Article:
# Challenge #825 (12/04/19) Entries CLOSED

(Helge) #42

Thanks, always a pleasure.

Actually, this is (and - from the day I started participating - has always been) true for me, as well.

1 Like

(Christophe Chaumet) #43

Amazing !
I am very new to Blender, can you share with us some tricks to create such image ?
Thank you

0 Likes

#44

It’s pretty complicated and not easy to explain for a beginner. However, I was considering showing some behind-the-scenes stuff anyway, so since you asked, here’s an overly verbose tutorial!

(Warning: Contains ~*math°~)

The goal is to use the node editor for the world/sky material in Cycles instead of 3D polygons. Usually this is just a solid color but you can also use background images or procedural materials.

To really understand this you need to know how the shaders work. A procedural texture such as the noise texture is actually a function that takes a 3D vector (x,y,z) as an input and outputs a color based on the input position.

With regular materials, the input to the shader is based on the 3D position of the surface at any given point. For the sky shader, it is based on the direction of the line facing away from the camera for any given pixel.

The input vector is normalized (length set to 1) which means it looks the same as if you had a sphere centered on the camera:

You can map this from a sphere to a plane with a bit of math. Here’s a diagram showing what I want to accomplish:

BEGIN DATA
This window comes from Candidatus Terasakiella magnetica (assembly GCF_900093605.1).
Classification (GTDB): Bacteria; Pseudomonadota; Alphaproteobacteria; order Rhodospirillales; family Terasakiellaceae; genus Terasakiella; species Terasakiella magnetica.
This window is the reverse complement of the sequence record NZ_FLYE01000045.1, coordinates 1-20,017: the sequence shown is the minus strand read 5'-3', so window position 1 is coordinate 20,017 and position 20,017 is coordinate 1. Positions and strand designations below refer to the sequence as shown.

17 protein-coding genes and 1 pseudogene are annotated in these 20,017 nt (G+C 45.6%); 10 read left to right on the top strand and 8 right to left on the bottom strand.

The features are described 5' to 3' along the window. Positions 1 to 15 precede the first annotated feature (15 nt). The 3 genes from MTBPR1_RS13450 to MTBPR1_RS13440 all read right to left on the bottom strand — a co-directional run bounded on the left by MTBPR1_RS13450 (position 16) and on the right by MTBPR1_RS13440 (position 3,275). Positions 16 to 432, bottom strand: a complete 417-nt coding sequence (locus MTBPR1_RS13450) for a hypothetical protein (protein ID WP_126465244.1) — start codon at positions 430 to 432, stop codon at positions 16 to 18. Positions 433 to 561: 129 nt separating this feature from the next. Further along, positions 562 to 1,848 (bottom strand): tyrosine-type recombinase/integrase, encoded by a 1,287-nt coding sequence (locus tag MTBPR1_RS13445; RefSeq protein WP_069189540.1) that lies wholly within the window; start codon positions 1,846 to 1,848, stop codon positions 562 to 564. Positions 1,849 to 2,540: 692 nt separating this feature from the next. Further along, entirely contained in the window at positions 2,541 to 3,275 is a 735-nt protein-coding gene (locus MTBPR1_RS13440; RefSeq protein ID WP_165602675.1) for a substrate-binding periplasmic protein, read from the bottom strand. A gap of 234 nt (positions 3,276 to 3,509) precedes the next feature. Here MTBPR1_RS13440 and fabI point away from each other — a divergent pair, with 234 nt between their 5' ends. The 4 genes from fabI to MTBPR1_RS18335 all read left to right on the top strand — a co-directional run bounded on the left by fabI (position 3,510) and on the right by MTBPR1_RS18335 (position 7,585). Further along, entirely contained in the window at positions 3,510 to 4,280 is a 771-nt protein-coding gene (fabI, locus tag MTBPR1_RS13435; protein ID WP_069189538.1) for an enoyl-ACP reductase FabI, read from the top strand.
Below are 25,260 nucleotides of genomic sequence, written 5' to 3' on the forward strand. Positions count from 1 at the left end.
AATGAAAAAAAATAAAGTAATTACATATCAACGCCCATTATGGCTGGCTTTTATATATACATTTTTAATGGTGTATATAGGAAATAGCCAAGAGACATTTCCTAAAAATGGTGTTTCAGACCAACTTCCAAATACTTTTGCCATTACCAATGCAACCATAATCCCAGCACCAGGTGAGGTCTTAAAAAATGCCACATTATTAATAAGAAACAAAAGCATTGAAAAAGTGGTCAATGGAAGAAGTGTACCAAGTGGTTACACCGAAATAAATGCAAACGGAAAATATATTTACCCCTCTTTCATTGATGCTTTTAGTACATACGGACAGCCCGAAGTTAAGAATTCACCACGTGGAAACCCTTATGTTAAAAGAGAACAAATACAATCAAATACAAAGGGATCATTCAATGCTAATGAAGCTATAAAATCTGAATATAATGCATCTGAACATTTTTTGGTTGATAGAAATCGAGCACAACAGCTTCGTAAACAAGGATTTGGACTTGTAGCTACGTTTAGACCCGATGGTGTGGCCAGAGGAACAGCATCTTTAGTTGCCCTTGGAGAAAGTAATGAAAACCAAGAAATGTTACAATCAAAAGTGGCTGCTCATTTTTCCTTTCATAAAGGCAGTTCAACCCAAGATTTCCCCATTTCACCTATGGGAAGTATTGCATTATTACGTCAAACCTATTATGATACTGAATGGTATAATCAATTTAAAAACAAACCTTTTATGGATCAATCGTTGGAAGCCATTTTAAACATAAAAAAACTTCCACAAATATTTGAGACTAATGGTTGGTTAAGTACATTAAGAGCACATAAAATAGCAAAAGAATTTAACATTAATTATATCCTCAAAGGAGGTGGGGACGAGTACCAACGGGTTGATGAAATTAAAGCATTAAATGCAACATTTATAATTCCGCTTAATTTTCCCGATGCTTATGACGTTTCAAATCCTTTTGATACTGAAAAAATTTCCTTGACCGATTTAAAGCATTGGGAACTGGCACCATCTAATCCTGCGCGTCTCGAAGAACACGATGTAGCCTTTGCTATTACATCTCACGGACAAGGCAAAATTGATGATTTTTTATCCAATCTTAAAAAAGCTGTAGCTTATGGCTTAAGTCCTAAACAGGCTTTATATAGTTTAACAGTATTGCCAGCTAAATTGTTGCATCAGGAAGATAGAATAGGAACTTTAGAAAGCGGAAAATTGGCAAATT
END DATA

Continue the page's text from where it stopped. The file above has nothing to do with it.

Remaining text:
For each direction, there is a corresponding point on a 2D plane projected from that point. It may look complicated, but the solution turns out to be really simple: Just take the X and Y coordinates and divide by the Z coordinate.

Now you have an infinitely repeating plane! You can do a lot of cool stuff with this. I used this technique to make the sky material for a previous weekend challenge entry, but this time I want to somehow make triangles.

The next part is a bit hard to explain, but basically I took a checkerboard pattern and overlaid it with a skewed version to get a diagonal pattern:

I sort of stumbled onto this solution but I realized that I could use a color ramp node to isolate black & white sections and get a repeating pattern of triangles (The dark and light areas become white and the middle brightness becomes black)

The last step is to transform this into equilateral triangles. If you add half of the Y coordinate to the X coordinate it will skew it to the side so the midpoints line up properly as Isosceles triangles. Multiplying the Y coordinate will scale the height up and down, and to get proper equilateral triangles you need to divide by the cosine of 30 degrees (texture inputs can be a bit confusing because it scales by the inverse value.)

From there it is a matter of using a bunch of color ramp nodes and overlaying different effects to get more interesting colors.

(If only I’d written all of this before the voting deadline. )

6 Likes

(Christophe Chaumet) #45

Thank you. It is exactly what I wanted.
Now, I will play with these concepts. (By the way, I love math)

0 Likes